Connacht Tribune - Opinion Piece
Hair on your head today – in your ears tomorrowJune 6, 2012 - 12:41pm
Did you ever wonder just how old our eyebrows were when they decided it was time to shed their perfectly groomed past and grow out like a wild briar at a ninety degree angle to our heads?
Was it the realisation that the hair on the top of our heads was disappearing faster than the icecap – and that the only chance it had of survival was to make a run for it in a new direction? Or did word reach the brows that the ears were suddenly in the game, growing hair like a roadside bush?
You know the sands of time are weighted against you when the barber takes as much care trimming your ears, nose and eyebrows as he does with the area that once was commonly known as your fringe.
And yet so many men refuse to see baldness as the next step along the road – they comb from the back to the front or (a la Bobby Charlton) from way down one side over the top to the other.
That’s all very fine until the wind catches you and you have a sort of poor man’s take on Phil Oakey, the guy from the Human League who deliberately grew his barnet long on one side and short on the other. It isn’t quite as cutting edge when it looks like loose straw in a storm.
Once upon a time, you were told by the teacher to get your hair out of your eyes – now it’s your out-of-control eyebrows that are interfering with what’s left of your ever-fading vision.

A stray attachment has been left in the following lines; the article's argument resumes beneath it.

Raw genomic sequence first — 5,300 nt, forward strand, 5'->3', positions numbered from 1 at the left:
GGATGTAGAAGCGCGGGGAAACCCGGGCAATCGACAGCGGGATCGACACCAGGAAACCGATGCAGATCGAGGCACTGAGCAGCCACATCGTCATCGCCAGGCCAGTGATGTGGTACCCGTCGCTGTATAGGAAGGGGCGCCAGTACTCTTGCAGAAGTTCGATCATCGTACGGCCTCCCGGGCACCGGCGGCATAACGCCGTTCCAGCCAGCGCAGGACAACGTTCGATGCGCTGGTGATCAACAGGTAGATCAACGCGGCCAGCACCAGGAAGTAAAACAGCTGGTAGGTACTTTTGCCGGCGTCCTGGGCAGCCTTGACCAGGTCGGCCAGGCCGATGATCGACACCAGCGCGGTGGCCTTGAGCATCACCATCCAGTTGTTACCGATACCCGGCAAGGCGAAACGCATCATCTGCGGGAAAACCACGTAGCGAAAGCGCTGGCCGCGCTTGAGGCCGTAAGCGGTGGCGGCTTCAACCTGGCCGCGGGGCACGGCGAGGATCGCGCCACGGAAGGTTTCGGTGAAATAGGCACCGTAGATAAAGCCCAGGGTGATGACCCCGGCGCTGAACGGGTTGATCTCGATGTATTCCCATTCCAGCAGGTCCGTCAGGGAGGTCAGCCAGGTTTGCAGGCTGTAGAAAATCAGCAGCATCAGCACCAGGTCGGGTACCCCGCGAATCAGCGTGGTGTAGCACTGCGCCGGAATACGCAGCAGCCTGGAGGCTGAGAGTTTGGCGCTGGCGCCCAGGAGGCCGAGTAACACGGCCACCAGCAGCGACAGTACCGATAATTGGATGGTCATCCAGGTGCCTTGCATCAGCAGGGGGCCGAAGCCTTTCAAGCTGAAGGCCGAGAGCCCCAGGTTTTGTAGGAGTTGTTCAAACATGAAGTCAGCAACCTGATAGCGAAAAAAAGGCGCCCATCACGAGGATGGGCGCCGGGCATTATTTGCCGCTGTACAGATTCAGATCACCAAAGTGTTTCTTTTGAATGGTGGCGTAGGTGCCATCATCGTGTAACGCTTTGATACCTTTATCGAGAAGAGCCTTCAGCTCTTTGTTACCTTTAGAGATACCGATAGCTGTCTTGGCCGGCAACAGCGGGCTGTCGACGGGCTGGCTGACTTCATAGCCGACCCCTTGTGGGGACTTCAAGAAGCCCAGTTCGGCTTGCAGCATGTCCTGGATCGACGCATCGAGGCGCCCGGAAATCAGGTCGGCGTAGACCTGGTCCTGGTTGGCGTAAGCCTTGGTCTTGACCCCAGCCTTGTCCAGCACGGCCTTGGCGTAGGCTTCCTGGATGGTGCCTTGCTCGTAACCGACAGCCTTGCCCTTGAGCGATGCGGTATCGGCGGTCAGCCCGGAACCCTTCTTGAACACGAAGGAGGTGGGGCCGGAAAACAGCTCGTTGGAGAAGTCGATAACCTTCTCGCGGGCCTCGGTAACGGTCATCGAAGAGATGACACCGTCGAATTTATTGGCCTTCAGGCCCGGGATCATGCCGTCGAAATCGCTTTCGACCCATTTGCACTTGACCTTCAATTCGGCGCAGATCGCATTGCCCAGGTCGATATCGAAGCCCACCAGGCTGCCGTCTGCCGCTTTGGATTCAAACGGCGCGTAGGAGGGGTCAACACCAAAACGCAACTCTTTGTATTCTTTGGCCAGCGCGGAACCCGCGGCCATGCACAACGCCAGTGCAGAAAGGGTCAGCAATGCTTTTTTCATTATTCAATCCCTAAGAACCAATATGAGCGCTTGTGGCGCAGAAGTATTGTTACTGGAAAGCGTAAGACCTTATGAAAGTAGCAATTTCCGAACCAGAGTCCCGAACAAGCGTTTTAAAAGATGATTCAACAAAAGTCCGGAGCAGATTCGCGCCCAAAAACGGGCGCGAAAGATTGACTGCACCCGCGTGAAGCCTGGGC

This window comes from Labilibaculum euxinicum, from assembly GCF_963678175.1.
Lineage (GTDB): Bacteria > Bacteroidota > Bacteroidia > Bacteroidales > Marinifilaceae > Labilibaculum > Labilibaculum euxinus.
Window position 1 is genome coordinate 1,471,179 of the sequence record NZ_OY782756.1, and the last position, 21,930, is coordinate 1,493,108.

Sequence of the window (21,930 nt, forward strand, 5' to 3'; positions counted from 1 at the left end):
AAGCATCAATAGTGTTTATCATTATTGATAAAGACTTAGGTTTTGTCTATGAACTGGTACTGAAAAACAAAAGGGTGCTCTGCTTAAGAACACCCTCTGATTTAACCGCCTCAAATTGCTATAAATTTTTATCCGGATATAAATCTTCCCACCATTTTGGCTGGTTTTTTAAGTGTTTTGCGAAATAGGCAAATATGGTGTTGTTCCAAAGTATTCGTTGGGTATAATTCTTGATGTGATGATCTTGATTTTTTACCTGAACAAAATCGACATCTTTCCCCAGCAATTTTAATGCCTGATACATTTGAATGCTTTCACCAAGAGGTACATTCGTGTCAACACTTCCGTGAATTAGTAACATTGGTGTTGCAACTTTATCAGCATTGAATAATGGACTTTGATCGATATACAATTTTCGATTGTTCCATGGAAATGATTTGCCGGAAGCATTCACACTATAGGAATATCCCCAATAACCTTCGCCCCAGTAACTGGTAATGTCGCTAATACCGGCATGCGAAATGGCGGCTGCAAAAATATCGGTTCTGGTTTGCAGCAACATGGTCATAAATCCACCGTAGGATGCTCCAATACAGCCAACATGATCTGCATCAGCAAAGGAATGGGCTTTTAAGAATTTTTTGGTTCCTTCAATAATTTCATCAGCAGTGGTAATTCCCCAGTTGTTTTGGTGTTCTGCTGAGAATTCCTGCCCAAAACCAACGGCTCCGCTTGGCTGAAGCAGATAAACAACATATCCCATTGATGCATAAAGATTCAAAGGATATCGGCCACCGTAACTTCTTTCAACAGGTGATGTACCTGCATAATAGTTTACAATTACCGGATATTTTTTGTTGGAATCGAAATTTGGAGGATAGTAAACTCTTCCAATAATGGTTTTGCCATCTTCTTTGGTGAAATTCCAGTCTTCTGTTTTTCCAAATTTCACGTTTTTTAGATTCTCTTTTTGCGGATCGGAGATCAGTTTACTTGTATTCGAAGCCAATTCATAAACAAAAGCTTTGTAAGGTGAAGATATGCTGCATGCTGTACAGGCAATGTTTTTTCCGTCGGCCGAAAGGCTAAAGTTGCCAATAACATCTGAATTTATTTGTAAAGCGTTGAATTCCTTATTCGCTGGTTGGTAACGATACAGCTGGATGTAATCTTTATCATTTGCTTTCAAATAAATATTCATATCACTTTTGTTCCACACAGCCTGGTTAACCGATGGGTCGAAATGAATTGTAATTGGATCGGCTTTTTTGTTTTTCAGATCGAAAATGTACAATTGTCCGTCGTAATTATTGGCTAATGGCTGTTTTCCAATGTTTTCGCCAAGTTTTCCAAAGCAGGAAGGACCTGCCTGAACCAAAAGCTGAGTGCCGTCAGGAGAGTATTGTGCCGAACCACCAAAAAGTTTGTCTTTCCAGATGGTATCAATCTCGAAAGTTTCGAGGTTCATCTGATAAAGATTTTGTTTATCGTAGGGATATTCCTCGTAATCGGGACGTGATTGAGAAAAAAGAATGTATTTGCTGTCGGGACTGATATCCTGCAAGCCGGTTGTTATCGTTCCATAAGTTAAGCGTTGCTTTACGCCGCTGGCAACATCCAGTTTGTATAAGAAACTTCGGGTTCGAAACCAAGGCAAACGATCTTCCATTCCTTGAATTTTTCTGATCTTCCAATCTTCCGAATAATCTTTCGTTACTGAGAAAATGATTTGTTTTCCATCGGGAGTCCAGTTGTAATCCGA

You could trim them yourself, of course, but then again you could end up looking like Alan Hanson who appears to have had his tattooed on so that he looks permanently amazed at the smallest of things on Match of the Day.
The problem is that – even if you wanted to take control of your ear, nose and eyebrow hair into your own hands – those trimming devices so commonplace in chemists are about as effective as a spoon.
There’s a bigger danger of tearing the skin from your ears from these trimmers than there is of actually clearing out the gathering fluff. It’s like cutting a high lawn with a stick.
Some Turkish barbers have a way of burning out the ear hair without singeing your ears – although they’d be well advised to tell you what they’re doing before the start because the first time it happened to me, I though the guy had lost the plot and was trying to set fire to my head to save him wasting time on a haircut.
Polite barbers will gently ask you if you’d like to have your eyebrows tended to after the three minutes it took to cut your hair – and you make some joke about it being the only growth area you have left.
Then when they offer to show you the end result of the haircut, you politely decline because you know that the only thing you’ll see in the mirror is your bald spot growing ever more barren around the back.
I’ve found that the biggest problem with increasing baldness is the sun in summer – not that we have much to worry about here on that front – but now when we’re protecting ourselves against carcinogenic rays, we have to put a big blob on the top of the crown. And that invariably leaves you looking like some crack-shot seagull had dumped a huge one right on the top of your head.
More confident men embrace their baldness by shaving off the bits that are left – and indeed many of them look better than ever without a fringe – but most of us agree with Samson; a man without his hair is in danger of losing his strength.
And yet, there are few more ridiculous sights that a bald man with a pony tail – it’s like a shedding dog with some form of mange, and this extension at the back only draws further attention to the absence of any new growth at the front.
But still we don’t want to see the tide go out for good and so we camouflage the crisis, coming up with imaginative ways of trying to hold back time – and really we’d be better off just going out and investing in a big hat.
For more, read this week's Connacht Tribune.